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Richard Green Parker.

A school compendium of natural and experimental philosophy : embracing the elementary principles of mechanics, hydrostatics, hydraulics, pneumatics, acoustics, pyronomics, optics, electricity, galvanism, magnetism, electro-magnetism, magneto-electricity, astronomy : containing also a description of online

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Online LibraryRichard Green ParkerA school compendium of natural and experimental philosophy : embracing the elementary principles of mechanics, hydrostatics, hydraulics, pneumatics, acoustics, pyronomics, optics, electricity, galvanism, magnetism, electro-magnetism, magneto-electricity, astronomy : containing also a description of → online text (page 36 of 38)
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the candle flame at A, diverging to different points on the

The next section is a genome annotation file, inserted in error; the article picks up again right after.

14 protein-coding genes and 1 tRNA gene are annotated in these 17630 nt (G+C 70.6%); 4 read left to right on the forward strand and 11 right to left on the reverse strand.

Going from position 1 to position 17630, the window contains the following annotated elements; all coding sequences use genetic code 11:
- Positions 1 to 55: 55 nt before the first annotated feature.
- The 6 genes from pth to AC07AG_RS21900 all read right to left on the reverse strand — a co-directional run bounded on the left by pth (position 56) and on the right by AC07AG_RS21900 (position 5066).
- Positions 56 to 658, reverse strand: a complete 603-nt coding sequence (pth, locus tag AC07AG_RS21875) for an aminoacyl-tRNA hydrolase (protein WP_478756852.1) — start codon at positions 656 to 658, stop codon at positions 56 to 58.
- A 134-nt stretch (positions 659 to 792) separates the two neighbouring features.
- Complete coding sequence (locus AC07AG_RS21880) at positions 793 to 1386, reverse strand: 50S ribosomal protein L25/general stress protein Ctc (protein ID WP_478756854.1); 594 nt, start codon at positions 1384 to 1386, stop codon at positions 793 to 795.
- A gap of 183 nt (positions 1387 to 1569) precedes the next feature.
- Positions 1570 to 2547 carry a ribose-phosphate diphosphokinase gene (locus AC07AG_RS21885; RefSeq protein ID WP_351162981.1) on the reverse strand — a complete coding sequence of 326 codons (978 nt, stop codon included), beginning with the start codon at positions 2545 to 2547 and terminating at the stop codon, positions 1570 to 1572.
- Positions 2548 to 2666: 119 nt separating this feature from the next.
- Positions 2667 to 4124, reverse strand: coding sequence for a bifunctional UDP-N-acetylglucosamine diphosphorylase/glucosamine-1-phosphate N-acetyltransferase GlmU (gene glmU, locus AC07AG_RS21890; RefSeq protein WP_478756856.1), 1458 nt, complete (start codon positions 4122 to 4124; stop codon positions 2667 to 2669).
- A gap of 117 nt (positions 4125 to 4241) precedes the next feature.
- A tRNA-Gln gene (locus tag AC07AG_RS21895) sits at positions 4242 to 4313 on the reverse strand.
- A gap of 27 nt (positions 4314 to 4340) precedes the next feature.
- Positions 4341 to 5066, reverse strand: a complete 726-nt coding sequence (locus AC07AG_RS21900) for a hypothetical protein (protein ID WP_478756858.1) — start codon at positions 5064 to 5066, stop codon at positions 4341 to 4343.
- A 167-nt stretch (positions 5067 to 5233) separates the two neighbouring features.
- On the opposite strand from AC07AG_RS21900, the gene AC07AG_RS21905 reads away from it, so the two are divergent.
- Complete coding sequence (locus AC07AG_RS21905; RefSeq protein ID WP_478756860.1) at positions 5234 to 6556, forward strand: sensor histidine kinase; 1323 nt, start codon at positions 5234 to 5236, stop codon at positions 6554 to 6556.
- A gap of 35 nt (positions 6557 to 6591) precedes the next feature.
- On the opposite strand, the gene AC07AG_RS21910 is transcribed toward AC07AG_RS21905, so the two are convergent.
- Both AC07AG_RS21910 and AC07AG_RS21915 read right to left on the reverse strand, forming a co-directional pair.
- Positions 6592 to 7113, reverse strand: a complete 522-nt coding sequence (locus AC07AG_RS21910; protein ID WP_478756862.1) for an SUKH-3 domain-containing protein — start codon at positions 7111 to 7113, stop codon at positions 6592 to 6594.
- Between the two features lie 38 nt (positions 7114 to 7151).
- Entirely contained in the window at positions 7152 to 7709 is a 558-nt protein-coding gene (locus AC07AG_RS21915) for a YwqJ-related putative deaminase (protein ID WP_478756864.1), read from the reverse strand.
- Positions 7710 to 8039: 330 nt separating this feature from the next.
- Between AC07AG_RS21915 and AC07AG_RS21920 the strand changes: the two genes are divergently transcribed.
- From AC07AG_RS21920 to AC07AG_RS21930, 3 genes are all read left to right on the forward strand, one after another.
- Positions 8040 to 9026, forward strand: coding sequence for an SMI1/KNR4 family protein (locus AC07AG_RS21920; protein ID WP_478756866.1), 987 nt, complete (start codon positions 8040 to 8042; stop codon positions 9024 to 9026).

Fig. 239.




lens, are converged to a focus at a. The point B, in like
manner, sends forth rays that find a focus at I ; the foci
of rays from other points of the flame will fall in their
proper places between a and #, and the image represents
the true shape of the flame.

1486. Iij this case the image is smaller than the object^ but it
will be sufficiently evident upon reflection, from the method by
which the image is produced, that if a bright object were placed at
a b, a large inverted image would be formed at A B. These rela-
tive positions of image and object are easily found for any good lens
by experiment.

Fig. 230.




1487. The diminishing effect of a concave lens is illus-



MECHANICS.



435



Explain trated by Fig. 230. The rays of light from top
Fig. 230. an( j bottom of the vase A I>, when passing through
the lens, are rendered less convergent, and appear when
reaching the eye to proceed from a much smaller object,
as a b. This lens cannot be made to form an image on a
screen.



Explain
Fig. 231.